for the majority of the film, the crew (and audience) only get glimpses of the beast. It is there, then gone, without anyone knowing what it looks like, how it moves, why it kills. Crew members begin disappearing, one after another, until, at the end, as Ripley makes to escape the Nostradamus aboard a lifeboat, suddenly it's there, curled in the shadows, waiting.... lurking.

In a pen and paper game, evoking that sense of horror can be difficult, if you're unwilling to bend or break rules. I recently ran a horror themed d20 modern game, where the shadows themselves were the enemy. The players were out, doing their thing, and for the first few adventures dealt with standard fare... thugs and triad gangsters. Then came the magic words "the shadows deepen." Suddenly the mall where the players were spending an afternoon is under attack by animated dumpsters, Otyugh, a banshee, and all manner of mismatched beasts. Two rounds later, nothing. Everything is gone except the damage the PC's did to the surroundings... and the damage that was done to them.

But as with any horror story, you have to be in the thick of it to gain true appreciation. But it doesn't take much to creep out your players. One of mine got bugged by the smallest thing. The d20 Modern books have critters that are giant cockroaches that wear humans as a skin for camouflage. Thinking about it, most insect communicate by rubbing their antennae against the antennae of others, but humans don't have antennae. They do, however, have fingers. That single act, the cockroach critters rubbing fingers with other disguised cockroaches to silently communicate, was sufficient to creep out the player.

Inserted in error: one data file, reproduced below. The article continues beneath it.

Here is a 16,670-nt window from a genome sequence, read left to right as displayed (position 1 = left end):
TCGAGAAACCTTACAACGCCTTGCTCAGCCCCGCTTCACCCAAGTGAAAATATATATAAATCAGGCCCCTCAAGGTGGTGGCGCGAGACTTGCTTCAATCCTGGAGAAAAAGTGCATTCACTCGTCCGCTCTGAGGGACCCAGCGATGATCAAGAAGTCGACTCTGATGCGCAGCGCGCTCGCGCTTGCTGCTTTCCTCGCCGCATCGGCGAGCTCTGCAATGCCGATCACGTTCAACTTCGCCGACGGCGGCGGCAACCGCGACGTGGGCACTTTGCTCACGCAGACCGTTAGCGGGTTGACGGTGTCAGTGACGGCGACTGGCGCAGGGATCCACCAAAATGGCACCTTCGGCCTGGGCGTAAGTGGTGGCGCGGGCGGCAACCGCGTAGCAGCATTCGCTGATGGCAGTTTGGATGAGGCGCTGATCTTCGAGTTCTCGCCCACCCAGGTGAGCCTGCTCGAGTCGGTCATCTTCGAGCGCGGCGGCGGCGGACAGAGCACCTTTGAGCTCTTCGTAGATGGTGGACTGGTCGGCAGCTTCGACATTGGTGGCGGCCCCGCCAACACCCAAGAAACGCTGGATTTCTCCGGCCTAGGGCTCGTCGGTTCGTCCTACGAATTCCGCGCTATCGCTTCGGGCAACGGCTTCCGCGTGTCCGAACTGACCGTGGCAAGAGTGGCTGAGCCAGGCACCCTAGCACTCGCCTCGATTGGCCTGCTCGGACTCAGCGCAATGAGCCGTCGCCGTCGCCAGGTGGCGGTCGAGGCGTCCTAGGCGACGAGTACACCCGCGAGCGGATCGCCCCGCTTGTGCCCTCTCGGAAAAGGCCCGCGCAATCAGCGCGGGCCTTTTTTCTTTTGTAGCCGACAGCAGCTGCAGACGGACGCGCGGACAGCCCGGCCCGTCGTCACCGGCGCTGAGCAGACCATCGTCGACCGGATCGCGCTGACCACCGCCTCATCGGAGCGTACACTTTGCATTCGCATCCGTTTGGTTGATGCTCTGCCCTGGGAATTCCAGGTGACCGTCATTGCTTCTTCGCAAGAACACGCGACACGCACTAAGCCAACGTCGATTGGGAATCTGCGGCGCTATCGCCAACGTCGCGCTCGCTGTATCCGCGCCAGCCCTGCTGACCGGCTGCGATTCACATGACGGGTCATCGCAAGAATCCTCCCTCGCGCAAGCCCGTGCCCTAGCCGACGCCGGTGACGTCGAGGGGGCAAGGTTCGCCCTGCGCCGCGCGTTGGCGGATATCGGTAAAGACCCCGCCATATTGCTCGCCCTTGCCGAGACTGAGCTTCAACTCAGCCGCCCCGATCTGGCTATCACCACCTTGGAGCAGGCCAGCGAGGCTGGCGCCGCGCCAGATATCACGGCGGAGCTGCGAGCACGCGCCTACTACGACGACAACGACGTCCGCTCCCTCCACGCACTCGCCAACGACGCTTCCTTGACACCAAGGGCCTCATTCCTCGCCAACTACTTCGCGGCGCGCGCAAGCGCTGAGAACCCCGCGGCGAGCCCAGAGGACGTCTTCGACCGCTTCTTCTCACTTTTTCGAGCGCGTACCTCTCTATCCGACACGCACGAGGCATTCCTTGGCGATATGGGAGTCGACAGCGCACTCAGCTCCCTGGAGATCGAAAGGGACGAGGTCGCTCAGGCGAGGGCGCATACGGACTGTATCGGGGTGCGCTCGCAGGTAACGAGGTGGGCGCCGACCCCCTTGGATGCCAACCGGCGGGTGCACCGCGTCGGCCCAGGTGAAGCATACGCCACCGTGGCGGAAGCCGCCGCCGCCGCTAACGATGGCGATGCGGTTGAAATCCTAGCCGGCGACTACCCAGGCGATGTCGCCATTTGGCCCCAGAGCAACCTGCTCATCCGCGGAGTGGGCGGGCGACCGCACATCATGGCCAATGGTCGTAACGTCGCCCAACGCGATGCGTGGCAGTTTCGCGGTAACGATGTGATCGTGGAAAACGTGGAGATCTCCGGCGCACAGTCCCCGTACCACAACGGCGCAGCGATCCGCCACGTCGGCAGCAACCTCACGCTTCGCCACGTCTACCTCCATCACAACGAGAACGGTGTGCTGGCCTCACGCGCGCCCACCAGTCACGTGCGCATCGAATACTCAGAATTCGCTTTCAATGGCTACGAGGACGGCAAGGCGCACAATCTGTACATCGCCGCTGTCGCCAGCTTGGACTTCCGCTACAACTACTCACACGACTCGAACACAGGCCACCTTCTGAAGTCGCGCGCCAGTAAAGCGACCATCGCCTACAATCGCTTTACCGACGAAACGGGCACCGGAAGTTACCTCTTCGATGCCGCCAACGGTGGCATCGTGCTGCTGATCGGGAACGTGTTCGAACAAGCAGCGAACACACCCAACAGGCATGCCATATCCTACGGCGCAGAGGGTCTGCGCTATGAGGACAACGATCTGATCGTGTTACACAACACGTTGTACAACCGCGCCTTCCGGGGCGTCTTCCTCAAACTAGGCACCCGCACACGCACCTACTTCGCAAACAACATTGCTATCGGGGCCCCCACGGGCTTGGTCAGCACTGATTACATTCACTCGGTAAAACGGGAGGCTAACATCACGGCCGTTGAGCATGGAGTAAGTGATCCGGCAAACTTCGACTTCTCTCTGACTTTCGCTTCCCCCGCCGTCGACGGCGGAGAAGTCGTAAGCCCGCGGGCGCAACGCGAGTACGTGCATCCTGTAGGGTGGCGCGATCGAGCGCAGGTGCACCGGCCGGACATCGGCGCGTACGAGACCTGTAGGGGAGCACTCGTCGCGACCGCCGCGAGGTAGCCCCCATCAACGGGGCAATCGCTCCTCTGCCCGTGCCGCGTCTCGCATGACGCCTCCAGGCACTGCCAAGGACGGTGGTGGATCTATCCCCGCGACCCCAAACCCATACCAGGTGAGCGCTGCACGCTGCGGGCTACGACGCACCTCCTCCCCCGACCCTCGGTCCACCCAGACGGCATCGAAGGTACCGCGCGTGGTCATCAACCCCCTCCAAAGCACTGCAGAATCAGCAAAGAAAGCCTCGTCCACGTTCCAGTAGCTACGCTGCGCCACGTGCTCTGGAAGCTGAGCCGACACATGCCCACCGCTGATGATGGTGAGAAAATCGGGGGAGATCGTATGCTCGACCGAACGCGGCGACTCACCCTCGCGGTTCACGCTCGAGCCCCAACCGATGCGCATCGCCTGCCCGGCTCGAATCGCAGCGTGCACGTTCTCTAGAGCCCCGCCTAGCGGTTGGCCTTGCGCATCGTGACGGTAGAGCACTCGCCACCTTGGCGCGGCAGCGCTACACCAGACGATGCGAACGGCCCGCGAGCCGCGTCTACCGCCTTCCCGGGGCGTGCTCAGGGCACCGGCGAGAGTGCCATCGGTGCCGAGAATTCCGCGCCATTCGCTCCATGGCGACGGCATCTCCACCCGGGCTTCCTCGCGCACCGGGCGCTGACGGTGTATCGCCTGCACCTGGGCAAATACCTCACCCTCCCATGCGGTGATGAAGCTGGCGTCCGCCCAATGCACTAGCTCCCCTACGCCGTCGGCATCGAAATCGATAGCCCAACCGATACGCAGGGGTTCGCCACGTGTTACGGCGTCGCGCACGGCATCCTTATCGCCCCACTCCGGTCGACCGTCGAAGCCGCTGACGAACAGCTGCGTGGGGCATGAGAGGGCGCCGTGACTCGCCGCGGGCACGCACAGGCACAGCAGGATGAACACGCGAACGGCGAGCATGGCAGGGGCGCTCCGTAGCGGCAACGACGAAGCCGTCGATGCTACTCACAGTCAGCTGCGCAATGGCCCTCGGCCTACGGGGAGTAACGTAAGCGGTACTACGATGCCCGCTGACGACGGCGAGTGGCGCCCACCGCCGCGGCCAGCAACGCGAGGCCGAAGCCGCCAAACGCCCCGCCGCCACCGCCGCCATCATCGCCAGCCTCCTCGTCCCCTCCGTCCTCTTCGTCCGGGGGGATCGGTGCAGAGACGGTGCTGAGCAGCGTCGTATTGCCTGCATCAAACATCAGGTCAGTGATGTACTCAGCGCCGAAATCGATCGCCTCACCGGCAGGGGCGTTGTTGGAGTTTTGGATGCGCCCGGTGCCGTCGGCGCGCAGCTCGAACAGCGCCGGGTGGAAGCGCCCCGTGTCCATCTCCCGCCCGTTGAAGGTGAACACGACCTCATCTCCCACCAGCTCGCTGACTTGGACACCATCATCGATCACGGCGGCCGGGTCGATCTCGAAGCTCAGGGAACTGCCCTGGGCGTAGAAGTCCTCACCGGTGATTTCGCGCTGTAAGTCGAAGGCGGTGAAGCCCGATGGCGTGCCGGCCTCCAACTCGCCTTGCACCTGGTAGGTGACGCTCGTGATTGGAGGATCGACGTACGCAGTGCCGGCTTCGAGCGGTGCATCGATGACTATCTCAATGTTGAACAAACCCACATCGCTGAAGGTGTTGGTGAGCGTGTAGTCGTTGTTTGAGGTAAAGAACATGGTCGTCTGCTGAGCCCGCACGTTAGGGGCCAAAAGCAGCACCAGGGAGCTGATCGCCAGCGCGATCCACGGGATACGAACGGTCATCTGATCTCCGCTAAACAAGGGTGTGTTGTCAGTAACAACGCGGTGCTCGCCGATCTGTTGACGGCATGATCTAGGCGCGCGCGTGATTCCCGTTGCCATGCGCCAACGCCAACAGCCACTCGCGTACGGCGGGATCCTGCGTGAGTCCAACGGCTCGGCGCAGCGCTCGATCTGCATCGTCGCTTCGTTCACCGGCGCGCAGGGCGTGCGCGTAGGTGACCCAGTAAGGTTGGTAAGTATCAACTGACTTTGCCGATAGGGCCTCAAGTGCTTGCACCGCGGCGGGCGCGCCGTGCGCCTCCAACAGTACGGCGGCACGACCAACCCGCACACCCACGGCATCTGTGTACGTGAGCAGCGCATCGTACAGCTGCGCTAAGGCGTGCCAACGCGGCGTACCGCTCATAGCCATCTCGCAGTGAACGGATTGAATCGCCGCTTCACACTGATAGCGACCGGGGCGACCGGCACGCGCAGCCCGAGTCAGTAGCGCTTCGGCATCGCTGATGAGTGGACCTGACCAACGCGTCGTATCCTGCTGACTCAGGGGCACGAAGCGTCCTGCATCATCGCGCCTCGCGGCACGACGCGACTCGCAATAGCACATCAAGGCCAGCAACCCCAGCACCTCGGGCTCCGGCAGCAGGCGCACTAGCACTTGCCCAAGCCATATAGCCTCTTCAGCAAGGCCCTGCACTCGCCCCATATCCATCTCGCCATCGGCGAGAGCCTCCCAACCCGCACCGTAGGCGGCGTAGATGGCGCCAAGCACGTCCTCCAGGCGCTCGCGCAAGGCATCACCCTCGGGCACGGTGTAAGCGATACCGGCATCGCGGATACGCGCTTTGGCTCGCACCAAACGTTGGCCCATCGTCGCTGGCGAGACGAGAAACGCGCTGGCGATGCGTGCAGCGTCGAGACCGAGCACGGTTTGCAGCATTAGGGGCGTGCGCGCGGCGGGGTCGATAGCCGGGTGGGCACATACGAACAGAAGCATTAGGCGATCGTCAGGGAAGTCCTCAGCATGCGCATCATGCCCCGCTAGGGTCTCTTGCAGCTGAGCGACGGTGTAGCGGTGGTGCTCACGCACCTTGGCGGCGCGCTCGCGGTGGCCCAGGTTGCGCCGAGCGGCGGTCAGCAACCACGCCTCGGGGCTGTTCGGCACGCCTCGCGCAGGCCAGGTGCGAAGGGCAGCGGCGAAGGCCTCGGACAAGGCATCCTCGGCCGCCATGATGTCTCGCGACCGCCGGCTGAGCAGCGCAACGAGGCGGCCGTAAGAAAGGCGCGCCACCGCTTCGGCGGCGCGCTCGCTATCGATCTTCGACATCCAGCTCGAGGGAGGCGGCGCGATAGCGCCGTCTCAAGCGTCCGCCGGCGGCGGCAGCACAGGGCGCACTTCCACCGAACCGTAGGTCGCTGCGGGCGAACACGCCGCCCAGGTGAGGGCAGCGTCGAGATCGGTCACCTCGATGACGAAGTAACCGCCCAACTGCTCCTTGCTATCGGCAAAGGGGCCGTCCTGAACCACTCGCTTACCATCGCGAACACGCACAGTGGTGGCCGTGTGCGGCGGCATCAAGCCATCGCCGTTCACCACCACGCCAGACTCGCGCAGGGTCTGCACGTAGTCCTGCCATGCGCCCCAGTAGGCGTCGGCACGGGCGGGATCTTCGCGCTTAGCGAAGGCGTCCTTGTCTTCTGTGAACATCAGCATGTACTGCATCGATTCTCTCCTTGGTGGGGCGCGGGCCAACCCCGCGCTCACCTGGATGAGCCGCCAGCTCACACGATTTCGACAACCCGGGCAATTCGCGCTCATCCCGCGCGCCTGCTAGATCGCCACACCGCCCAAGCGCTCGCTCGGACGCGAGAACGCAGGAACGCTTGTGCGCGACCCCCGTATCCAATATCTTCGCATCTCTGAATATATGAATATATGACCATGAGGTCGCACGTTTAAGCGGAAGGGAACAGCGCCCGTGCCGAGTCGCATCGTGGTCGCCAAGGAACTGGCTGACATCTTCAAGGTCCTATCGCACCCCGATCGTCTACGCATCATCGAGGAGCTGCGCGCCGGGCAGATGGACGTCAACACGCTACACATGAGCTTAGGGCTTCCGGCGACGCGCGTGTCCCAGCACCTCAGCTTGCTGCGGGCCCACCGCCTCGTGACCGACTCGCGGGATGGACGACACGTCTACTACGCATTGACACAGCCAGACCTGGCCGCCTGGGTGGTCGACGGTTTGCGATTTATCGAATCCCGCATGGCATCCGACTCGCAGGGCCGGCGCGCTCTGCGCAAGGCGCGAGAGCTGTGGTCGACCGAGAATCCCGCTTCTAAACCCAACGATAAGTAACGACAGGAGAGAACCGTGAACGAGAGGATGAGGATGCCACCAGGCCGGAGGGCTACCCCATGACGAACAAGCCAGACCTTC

it would've been amazing if they'd opted to try seducing one of the camouflaged critters... next time...

2010-08-27, 02:20 AM
I personally recommend passing random notes (and requiring your players to pass them) and seeing people privately (sometimes for no reason) fosters a good sense of paranoia, especially if you do have a double agent.